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Landscape

The Loire and its tributaries

The Loire Valley faces in just the right direction for the Park to be bathed in the Atlantic climate. The Loire and its tributaries (Authion, Thouet, Vienne, Indre and Cher) are main migratory channels and all manner of birds flock there.
The most inaccessible river banks are chosen by beavers for building their lodge.

The only thing we ask of walkers is to be careful not to encroach upon environments that are often vulnerable to too many passing feet!

Floodplains

Away from the river banks, the natural landscapes are closed tied up with farming activity. Livestock rearing looks after the fields in the floodable valleys, keeping them for grazing or mowed. In early spring, the snake's head fritillary is one of the first flowers to blossom in these fields.

A network of hedges often surrounds and marks out this farmland, and this floodable "bocage" is found in the dampest sectors. On top of acting as property boundaries, hedges are also used as enclosures for herds. If you go down to the Véron, where the Loire meets the Vienne, you'll see the typical "pollarded" double hedges.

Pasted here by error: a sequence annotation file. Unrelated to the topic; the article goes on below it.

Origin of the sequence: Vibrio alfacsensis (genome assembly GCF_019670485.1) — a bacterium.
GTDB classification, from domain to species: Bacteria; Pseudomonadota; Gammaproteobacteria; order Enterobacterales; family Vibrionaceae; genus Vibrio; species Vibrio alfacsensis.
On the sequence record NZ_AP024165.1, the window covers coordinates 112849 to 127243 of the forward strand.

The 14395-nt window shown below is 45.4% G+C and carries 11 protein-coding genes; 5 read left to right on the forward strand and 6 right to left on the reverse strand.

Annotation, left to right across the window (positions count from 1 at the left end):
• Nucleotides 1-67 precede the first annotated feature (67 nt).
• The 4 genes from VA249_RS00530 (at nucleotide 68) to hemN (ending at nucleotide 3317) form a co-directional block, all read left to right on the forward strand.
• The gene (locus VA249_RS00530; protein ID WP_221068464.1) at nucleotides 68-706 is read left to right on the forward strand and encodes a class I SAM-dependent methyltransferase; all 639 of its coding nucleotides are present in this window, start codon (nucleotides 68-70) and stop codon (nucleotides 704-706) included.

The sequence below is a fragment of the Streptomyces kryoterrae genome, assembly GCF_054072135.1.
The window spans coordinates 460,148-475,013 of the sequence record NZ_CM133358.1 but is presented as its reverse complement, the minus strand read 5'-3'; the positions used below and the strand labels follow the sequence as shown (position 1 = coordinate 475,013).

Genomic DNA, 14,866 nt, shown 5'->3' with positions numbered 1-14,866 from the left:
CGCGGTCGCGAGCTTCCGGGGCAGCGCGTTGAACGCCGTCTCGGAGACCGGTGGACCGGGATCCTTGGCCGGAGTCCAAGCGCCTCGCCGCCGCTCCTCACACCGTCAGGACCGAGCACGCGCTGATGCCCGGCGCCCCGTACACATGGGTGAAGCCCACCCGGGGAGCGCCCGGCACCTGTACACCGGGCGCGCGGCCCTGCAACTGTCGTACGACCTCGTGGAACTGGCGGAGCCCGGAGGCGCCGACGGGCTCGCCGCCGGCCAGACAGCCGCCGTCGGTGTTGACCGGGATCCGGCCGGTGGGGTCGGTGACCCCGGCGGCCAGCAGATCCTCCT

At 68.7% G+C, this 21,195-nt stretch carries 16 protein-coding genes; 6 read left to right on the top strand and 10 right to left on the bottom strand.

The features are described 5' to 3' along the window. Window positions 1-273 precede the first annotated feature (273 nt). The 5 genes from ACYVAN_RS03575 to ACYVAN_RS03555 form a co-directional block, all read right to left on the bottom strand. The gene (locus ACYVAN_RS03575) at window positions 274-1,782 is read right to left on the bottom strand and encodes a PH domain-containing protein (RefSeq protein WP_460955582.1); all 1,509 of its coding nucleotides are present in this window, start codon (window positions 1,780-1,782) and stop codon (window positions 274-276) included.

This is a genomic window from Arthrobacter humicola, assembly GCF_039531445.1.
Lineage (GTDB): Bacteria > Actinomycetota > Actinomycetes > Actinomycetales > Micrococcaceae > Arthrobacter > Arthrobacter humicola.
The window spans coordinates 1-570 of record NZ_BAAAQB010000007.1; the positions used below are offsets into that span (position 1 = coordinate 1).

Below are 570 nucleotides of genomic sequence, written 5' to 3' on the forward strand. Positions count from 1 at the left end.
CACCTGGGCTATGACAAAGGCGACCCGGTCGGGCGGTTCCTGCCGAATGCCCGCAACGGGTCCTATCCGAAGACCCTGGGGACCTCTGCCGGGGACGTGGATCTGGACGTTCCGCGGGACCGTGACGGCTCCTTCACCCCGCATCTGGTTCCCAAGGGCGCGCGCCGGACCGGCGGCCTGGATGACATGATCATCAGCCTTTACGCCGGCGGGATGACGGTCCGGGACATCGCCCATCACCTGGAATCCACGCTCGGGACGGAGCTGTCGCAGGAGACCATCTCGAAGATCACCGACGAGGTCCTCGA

Then as you make your way up the hillside, look down on the chalk plateaus and you'll see that they are mainly planted with crops, vines or cereals.

Forest

"Cultivated woodland" is now a common sight in the countryside, planted with coniferous and leafy trees. Myriad footpaths, running particularly through public woodland, are perfect for heading out along to explore the forests in Chinon, Milly (Sud-Saumurois) or Saint-Nicolas-de-Bourgueil.

Hillsides and calcareous steppes

Take a walk along the chalk hillsides in the Park and you'd think you were travelling through the south of France! The plants to be found in these dry environments might be called “pelouses” (lawns), but don't look anything like a garden! They are short grasses, of varying density, showing patches of soil here and there.
It is human activity that has shaped these landscapes that were originally covered with woodland.

The Loire Valley, listed as a UNESCO World Heritage

Since 30th November 2000, the Loire Valley has been included on the UNESCO World Heritage List as a "living cultural landscape": from Sully-sur-Loire (Loiret) all the way to Chalonnes-sur-Loire (Maine-et-Loire) – i.e. an unbroken 280 km following the river's meanders.

The Regional Nature Park is behind this recognition. It is the largest site to be listed by UNESCO in France – and a third of it is included in the territory of the Regional Nature Park.

The Park is involved in promoting this recognition by ensuring the natural and living environments are protected.